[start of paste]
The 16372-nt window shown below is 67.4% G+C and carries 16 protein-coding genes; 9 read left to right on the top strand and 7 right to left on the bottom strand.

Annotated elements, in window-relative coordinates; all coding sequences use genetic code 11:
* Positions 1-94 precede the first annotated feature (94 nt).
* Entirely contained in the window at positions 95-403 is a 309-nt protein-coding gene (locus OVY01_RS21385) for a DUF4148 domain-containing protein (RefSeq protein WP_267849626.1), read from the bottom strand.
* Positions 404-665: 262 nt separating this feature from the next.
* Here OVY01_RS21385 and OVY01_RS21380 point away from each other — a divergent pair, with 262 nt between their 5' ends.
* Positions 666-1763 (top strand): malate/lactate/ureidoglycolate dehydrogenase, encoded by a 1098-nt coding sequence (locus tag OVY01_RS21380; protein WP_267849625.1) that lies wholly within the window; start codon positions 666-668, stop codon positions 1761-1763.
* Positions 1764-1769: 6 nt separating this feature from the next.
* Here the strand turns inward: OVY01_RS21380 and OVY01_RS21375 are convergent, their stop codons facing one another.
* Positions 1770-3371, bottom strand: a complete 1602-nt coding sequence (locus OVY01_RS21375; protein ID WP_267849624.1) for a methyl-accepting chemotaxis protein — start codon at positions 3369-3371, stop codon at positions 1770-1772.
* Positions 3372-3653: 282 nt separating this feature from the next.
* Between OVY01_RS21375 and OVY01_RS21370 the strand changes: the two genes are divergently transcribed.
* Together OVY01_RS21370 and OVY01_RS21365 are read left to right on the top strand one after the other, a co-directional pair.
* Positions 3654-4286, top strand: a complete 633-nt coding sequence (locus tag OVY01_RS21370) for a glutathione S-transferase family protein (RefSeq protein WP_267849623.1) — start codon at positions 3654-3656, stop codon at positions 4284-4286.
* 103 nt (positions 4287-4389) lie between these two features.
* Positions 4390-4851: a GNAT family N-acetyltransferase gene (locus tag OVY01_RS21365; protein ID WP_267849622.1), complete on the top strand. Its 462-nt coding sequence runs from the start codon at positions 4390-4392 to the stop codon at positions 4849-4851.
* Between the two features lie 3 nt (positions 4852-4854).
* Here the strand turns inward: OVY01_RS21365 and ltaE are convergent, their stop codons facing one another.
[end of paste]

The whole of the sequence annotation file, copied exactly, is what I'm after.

The 16372-nt window shown below is 67.4% G+C and carries 16 protein-coding genes; 9 read left to right on the top strand and 7 right to left on the bottom strand.

Annotated elements, in window-relative coordinates; all coding sequences use genetic code 11:
* Positions 1-94 precede the first annotated feature (94 nt).
* Entirely contained in the window at positions 95-403 is a 309-nt protein-coding gene (locus OVY01_RS21385) for a DUF4148 domain-containing protein (RefSeq protein WP_267849626.1), read from the bottom strand.
* Positions 404-665: 262 nt separating this feature from the next.
* Here OVY01_RS21385 and OVY01_RS21380 point away from each other — a divergent pair, with 262 nt between their 5' ends.
* Positions 666-1763 (top strand): malate/lactate/ureidoglycolate dehydrogenase, encoded by a 1098-nt coding sequence (locus tag OVY01_RS21380; protein WP_267849625.1) that lies wholly within the window; start codon positions 666-668, stop codon positions 1761-1763.
* Positions 1764-1769: 6 nt separating this feature from the next.
* Here the strand turns inward: OVY01_RS21380 and OVY01_RS21375 are convergent, their stop codons facing one another.
* Positions 1770-3371, bottom strand: a complete 1602-nt coding sequence (locus OVY01_RS21375; protein ID WP_267849624.1) for a methyl-accepting chemotaxis protein — start codon at positions 3369-3371, stop codon at positions 1770-1772.
* Positions 3372-3653: 282 nt separating this feature from the next.
* Between OVY01_RS21375 and OVY01_RS21370 the strand changes: the two genes are divergently transcribed.
* Together OVY01_RS21370 and OVY01_RS21365 are read left to right on the top strand one after the other, a co-directional pair.
* Positions 3654-4286, top strand: a complete 633-nt coding sequence (locus tag OVY01_RS21370) for a glutathione S-transferase family protein (RefSeq protein WP_267849623.1) — start codon at positions 3654-3656, stop codon at positions 4284-4286.
* 103 nt (positions 4287-4389) lie between these two features.
* Positions 4390-4851: a GNAT family N-acetyltransferase gene (locus tag OVY01_RS21365; protein ID WP_267849622.1), complete on the top strand. Its 462-nt coding sequence runs from the start codon at positions 4390-4392 to the stop codon at positions 4849-4851.
* Between the two features lie 3 nt (positions 4852-4854).
* Here the strand turns inward: OVY01_RS21365 and ltaE are convergent, their stop codons facing one another.